I’m beginning to suspect that there are lessons I will never learn in this lifetime. Such as empty the compost bucket you forgot about before leaving for vacation as soon as you discover it rather than after writing a blog post. Or don’t plan a lunch date for every day the week you return from vacation because it might just stress you out.
Seeing that these changes may never happen is a little like the time I realized I wasn’t going to read everything of consequence that had ever been written or see the whole world or learn to speak three more languages. That happened in my late twenties, and I was pretty upset about it.
I am not so upset this time around, which feels like progress. My own recalcitrance and resistance to change still puzzle me, but most days they no longer appear to be faults that might knock the world off its axis. (There are, of course, days when a lot of chocolate is required to achieve this perspective.)
Also with age has come the ability to recognize incremental improvements. For example, I had the good sense to leave myself a free day between travel and returning to work, which is a rare accomplishment for me. Of course I spent much of it watching Arrested Development, but we mustn’t rush progress.
Note: I apologize for the inconsistency of blog posts this summer. With any luck, this post should mark a return to a more regular publishing schedule.
Seventy is far closer to the end of life than I want to contemplate, but my mom plans to enjoy the entire decade.
Mom is one of the only people I know who has rejoiced at getting older. At some point in her mid-sixties she said to me with great delight, “I’m a crone!” By which she didn’t mean the shriveled up old woman who lives in the scary house, but a wisdom figure, an elder who may choose to live in a scary house for fun if she so desires.
When we say, “She looks good for her age” we mean “She looks younger than she is.” I’m as attached as the next person to being mistaken for a student, but I can also already tell where the spots on the back of my hands will be—at least the first round. Without Mom’s example of aging gracefully, that might freak me out more than it already does. She has given me a priceless alternative to clinging to the appearance of youth or mourning its loss.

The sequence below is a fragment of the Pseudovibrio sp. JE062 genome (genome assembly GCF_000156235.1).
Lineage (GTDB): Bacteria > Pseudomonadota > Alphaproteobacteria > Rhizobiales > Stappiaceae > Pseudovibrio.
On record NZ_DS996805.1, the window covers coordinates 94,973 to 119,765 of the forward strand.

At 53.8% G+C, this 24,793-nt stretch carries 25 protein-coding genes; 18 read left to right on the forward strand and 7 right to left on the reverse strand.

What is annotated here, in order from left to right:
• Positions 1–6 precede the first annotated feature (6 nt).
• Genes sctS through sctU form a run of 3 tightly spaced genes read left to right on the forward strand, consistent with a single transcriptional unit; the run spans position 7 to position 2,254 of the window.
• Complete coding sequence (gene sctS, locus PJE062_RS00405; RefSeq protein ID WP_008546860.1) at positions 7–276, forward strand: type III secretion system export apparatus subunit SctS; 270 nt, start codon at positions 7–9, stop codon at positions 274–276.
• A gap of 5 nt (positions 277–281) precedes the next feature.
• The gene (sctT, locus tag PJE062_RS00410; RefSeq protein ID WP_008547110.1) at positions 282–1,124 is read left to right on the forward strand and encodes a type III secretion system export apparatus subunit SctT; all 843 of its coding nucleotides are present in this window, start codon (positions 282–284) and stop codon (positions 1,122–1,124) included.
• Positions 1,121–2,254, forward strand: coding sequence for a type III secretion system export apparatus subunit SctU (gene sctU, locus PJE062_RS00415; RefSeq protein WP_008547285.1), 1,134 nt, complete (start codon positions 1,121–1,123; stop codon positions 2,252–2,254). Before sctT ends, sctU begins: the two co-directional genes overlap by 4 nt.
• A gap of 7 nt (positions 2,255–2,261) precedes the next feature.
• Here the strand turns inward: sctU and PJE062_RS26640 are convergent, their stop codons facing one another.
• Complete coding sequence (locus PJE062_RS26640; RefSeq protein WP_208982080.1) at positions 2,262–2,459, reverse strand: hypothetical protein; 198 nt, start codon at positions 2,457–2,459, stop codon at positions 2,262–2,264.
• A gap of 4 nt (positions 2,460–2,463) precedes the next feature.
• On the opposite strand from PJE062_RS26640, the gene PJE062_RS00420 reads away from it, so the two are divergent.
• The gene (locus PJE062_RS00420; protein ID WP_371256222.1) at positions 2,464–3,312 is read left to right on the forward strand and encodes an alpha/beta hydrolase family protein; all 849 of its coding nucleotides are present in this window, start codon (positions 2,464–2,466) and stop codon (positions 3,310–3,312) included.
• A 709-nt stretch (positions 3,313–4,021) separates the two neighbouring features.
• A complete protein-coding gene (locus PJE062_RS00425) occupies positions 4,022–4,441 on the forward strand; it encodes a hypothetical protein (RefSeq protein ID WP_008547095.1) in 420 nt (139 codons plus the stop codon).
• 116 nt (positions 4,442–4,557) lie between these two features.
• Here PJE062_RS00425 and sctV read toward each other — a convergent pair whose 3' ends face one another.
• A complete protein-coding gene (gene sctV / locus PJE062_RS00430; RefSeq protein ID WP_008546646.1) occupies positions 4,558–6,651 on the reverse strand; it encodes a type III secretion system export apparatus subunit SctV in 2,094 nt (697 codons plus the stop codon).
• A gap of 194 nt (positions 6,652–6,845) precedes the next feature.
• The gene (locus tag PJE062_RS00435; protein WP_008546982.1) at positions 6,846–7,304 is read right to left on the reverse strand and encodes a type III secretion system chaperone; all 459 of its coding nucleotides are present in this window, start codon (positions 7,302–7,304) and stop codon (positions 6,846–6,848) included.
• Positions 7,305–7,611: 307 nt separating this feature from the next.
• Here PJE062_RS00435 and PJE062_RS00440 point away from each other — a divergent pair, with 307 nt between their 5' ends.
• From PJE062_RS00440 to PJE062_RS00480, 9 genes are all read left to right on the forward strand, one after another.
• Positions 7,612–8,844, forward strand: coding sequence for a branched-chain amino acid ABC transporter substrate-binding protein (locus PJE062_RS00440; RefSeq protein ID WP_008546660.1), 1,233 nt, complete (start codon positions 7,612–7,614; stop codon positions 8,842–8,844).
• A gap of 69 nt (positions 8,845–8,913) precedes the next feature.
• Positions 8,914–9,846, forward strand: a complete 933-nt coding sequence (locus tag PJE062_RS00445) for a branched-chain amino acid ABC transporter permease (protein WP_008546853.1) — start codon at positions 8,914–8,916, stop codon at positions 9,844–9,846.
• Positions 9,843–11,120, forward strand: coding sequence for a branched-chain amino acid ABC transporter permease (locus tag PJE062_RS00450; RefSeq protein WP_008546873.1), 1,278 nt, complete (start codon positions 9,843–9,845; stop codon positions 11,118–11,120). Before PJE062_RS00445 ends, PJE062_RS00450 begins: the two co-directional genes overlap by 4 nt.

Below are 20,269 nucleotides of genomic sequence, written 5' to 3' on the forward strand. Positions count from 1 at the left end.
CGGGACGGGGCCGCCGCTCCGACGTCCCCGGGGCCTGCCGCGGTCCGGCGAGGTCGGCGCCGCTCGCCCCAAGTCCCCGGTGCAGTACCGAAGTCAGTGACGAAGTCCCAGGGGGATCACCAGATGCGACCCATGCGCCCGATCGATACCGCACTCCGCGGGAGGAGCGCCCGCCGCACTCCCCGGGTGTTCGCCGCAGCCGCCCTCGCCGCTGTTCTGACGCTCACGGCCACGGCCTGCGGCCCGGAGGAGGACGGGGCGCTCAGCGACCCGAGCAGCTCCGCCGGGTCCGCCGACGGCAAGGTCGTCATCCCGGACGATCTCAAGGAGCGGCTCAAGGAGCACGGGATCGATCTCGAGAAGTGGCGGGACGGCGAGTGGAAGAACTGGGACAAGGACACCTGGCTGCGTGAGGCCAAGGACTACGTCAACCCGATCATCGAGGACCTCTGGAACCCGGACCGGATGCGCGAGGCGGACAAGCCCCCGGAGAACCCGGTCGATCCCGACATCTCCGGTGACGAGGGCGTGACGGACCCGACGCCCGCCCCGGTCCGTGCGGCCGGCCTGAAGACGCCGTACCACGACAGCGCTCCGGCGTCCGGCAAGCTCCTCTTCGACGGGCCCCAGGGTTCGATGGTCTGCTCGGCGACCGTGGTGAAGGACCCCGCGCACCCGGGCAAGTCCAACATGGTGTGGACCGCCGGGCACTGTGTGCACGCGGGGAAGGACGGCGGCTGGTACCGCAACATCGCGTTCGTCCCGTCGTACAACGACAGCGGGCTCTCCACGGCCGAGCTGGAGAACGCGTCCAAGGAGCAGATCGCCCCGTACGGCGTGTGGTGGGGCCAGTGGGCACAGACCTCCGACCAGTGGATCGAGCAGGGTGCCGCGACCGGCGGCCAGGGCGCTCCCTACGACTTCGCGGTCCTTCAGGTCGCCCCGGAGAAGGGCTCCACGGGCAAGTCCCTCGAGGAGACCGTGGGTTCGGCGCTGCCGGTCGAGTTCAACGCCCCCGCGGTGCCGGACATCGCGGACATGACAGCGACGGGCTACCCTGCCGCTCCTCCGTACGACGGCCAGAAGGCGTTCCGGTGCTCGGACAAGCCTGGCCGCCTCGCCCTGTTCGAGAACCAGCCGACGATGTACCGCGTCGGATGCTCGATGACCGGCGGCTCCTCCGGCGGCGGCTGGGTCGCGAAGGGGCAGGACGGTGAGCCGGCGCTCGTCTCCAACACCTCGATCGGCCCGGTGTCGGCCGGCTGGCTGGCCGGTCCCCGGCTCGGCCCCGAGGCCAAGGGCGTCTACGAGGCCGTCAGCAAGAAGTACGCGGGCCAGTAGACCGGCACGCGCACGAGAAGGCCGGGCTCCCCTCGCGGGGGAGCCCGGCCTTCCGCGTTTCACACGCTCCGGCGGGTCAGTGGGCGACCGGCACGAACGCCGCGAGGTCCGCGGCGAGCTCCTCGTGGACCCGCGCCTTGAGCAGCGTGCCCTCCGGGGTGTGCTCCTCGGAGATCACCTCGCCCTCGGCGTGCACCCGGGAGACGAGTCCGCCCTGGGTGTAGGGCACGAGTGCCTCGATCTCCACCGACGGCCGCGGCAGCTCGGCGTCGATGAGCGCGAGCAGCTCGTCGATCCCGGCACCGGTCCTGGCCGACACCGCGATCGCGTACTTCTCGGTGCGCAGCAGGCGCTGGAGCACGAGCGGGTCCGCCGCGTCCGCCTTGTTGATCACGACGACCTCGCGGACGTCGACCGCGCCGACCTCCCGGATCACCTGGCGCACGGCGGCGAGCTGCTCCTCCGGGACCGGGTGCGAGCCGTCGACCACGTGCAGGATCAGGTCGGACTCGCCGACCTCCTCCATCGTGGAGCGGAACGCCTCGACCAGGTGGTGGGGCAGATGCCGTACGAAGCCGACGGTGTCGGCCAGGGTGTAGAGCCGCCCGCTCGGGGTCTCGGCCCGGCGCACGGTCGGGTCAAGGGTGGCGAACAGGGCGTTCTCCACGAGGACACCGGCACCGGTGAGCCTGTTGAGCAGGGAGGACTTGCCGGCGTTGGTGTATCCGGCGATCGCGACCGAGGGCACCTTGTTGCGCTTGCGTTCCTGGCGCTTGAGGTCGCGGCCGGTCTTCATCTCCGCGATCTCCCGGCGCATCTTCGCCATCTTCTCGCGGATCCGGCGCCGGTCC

I have a friend who is ninety, and the last year has been difficult for her. I understand—as much as anyone still in the first half of her life can—that aging is not easy. But in our culture we so rarely celebrate the joys of getting older: learning that so few situations are do or die, worrying less about what people think, gaining wisdom from having seen your successes and your failures fade, finding depths in yourself when those you love die. Not everyone learns these with age, but I’m not sure anyone can learn them without it.
When I was organizing Mom’s birthday party recently, many invitees said to me, “I thought she was younger than that.” I don’t think a drop of moisturizer has ever touched my mom’s face, so either she has really good skin or something else accounts for true youthfulness.
It might have something to do with elasticity of spirit and willingness to hope. And it may be what we need to enjoy life regardless of the number of years we’ve accumulated. Whatever it is, you’ll find it in my favorite seventy-year-old. Happy birthday, Mom.
Two pieces of advice: 1) Don’t throw away your junior high yearbook. 2) If someone invites you to spend an evening with four best friends who haven’t seen each other in fifty years, do it. And stick around until the yearbooks come out.
I lucked into just such an evening recently. An old friend of my parents had recently attended her fifty-year high school reunion, and her closest friends from that time had gathered together for a few extra days. She invited my mom and me to spend an evening with the group. It didn’t occur to me until the drive home that I’d just been honored to spend an evening with my elders.
Because we don’t much practice respect for our elders, the term for me conjures up tribal matriarchs in smoky tepees giving sage and perhaps difficult to understand advice. This is wisdom—mysterious in both content and transmission.
The evening bore no resemblance to that picture. The stories told ranged from hopping on a stranger’s motorcycle with a frog in order to arrive in Calaveras in time to register for the jumping frog contest to sneaking into the priest’s side of the confessional and accidentally hearing someone’s confession, complete with absolution and penance.
This is real wisdom—the gathered stories and laughter of lives fully and well lived, a love that survives an absence of fifty years, the sharing of both. We don’t find wisdom by trying not to make mistakes, by staying safe, or by striving to be good, as I often mistakenly believe. Wisdom finds us when we wade into life, when we enjoy the ride, when we look on the other side of the screen.
I’m certain none of those present thought of the evening as anything other than time spent with good friends. I can’t think of a wiser use of an evening.